Intervertebral disk degeneration has been considered an irreversible process characterized by a decrease in cell viability, attenuation of proteoglycan and type II collagen synthesis, and dehydration of nucleus pulposus. Stem cell therapy specifically addresses the degenerative process and offers a potentially effective treatment modality. Current preclinical studies show that mesenchymal stem cells have the capacity to repair degenerative disks by differentiation toward chondrocyte-like cells, which produce proteoglycans and type II collagen. There has been evidence that mesenchymal stem cell transplantation into the intervertebral disk increases the intradiskal magnetic resonance imaging T2 signal intensity, increases the disk height, and decreases the degenerative grade in animal models. Appropriate selection of cell carriers/matrix is important because it may prevent cell leakage into the spinal canal and provide an environment that facilitates cell proliferation and differentiation. Although human cell therapy trials for degenerative disk disease are on the horizon, potential issues might arise. The authors hereby review the current state of regenerative cell therapy in degenerative disk disease, with emphasis in cell source, techniques for cellular expansion, induction, transplantation, potential benefit, and risks of the use of this novel medical armamentarium in the treatment of degenerative disk disease.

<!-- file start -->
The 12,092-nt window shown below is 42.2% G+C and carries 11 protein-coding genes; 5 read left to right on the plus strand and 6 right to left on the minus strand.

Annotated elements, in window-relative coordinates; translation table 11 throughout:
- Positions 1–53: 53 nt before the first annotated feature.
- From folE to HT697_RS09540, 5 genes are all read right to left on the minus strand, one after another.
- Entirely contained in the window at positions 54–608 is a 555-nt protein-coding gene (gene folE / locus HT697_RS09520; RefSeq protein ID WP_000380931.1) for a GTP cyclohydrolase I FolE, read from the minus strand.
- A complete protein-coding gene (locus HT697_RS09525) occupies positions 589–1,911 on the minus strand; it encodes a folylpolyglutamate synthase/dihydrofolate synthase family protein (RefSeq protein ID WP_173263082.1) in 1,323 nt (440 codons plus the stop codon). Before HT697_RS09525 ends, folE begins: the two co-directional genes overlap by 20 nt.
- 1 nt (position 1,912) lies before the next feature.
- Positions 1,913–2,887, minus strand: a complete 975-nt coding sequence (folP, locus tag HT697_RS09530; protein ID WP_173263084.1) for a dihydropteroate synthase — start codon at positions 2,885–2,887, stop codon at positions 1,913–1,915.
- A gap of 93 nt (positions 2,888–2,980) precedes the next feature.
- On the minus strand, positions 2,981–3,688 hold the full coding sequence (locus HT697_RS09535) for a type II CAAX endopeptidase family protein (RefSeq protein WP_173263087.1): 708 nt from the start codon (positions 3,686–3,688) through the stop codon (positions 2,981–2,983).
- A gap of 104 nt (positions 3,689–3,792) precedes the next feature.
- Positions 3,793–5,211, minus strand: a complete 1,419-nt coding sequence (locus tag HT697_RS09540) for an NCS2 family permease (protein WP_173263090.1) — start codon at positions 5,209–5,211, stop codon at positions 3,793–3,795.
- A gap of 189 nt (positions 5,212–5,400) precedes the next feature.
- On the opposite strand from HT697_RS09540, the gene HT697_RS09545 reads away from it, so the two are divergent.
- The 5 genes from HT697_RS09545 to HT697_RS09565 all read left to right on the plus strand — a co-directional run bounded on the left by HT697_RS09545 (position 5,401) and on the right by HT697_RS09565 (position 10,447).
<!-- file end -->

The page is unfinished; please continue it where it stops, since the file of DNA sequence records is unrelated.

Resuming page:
|Original language||English (US)|
|Journal||American Journal of Physical Medicine and Rehabilitation|
|State||Published - Jan 1 2014|
- Intervertebral disk
- Stem cell therapy
ASJC Scopus subject areas
- Physical Therapy, Sports Therapy and Rehabilitation